When is it? The tournament opened on Nov. 20, when Qatar played Ecuador. Over the two weeks that follow, four games will be played on most days. The tournament ends with the final on Dec. 18.
Is a winter World Cup normal? No. The World Cup usually takes place in July. But in 2015, FIFA concluded that the summer temperatures in Qatar might have unpleasant consequences and agreed to move the tournament to the relatively bearable months of November and December.
How many teams are competing? Thirty-two. Qatar qualified automatically as the host, and after years of matches, the other 31 teams earned the right to come and play. Meet the teams here.
How does the tournament work? The 32 teams are divided into eight groups of four. In the opening stage, each team plays all the other teams in its group once. The top two finishers in each group advance to the round of 16. After that, the World Cup is a straight knockout tournament.
How can I watch the World Cup in the U.S.? The tournament will be broadcast on Fox and FS1 in English, and on Telemundo in Spanish. You can livestream it on Peacock, or on streaming services that carry Fox and FS1. Here’s how to watch every match.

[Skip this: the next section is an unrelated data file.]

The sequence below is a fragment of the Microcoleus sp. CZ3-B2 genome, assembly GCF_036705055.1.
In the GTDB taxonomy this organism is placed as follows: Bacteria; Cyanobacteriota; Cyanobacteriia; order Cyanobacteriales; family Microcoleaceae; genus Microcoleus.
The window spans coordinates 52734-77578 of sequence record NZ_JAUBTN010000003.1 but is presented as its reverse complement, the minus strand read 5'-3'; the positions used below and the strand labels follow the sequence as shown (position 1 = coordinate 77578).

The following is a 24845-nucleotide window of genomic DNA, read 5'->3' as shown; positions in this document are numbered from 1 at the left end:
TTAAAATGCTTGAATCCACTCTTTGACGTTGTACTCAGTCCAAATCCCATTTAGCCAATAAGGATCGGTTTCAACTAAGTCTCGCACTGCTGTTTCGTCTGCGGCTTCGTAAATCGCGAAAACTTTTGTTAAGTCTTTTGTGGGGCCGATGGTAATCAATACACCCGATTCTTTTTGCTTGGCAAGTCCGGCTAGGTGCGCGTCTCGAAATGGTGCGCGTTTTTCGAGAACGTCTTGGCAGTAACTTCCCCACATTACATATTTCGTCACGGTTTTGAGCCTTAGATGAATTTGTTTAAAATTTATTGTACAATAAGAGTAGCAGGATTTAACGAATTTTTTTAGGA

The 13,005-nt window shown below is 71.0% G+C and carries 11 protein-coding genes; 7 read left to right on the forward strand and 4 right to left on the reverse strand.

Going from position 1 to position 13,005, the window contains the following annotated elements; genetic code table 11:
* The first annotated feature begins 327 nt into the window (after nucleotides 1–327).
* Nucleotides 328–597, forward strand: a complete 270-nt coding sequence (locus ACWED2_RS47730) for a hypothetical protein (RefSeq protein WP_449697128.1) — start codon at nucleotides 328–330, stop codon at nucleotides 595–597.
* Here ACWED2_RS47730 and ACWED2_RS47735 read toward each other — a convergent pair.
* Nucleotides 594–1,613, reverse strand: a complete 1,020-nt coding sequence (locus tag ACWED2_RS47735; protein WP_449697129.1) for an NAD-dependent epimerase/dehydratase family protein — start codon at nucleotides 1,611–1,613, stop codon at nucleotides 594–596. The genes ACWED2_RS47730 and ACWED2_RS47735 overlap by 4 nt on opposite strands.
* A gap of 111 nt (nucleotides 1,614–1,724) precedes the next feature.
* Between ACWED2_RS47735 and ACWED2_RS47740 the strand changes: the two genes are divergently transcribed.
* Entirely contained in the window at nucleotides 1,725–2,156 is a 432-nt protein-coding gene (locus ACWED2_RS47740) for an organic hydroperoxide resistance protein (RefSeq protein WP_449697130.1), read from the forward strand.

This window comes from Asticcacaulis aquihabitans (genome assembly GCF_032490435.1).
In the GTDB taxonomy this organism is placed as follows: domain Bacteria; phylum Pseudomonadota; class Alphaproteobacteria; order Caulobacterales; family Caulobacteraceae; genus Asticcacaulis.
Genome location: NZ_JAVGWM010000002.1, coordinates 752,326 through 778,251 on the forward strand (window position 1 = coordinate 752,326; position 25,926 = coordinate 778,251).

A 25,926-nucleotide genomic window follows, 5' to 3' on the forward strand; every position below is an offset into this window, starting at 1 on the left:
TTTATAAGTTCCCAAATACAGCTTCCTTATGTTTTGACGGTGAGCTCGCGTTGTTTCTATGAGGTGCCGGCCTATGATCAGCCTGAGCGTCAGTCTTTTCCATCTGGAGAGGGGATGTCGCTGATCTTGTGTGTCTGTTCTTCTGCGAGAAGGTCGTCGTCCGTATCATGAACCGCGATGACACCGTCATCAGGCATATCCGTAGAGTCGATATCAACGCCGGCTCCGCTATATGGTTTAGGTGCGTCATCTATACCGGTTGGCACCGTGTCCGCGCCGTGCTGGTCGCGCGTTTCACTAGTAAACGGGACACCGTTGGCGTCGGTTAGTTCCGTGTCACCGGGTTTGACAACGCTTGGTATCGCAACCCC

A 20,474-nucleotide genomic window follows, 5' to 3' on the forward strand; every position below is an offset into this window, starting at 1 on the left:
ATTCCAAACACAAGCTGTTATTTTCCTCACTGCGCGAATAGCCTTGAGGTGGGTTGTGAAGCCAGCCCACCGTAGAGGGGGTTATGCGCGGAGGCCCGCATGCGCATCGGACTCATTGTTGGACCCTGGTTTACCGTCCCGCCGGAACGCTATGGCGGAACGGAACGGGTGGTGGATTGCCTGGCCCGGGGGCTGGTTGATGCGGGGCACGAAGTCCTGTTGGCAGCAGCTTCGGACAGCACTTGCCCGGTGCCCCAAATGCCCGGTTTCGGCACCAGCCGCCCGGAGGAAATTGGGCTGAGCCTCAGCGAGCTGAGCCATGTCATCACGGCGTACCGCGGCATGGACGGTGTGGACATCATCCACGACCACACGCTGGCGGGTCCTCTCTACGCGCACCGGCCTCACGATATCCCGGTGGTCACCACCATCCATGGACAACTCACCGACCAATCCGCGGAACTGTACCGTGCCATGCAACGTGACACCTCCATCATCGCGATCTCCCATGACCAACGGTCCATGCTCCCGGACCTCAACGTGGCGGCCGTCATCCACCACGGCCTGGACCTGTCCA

When will the games take place? Qatar is three hours ahead of London, eight hours ahead of New York and 11 hours ahead of Los Angeles. That means there will be predawn kickoffs on the East Coast of the United States for some games, and midafternoon starts for 10 p.m. games in Qatar.
Got more questions? We’ve got more answers here.
It was the third goal of the tournament for Richarlison, who has used the big stage to announce himself as one of the most exciting attacking players in the world.
But it was not just Richarlison and Tite joyfully shuffling their feet on Monday. The Brazilians were dancing all night.
There was Vinícius Júnior, leading three of his teammates in a coordinated jig near the left corner flag, after scoring Brazil’s first goal in the seventh minute.
There was Neymar, taking a central role in an impromptu mosh pit after scoring the team’s second on a penalty in the 13th.
There was Lucas Paquetá, tap dancing furiously by himself in the right corner, tearing up the grass with a sober look on his face, after slotting home the fourth in the 36th.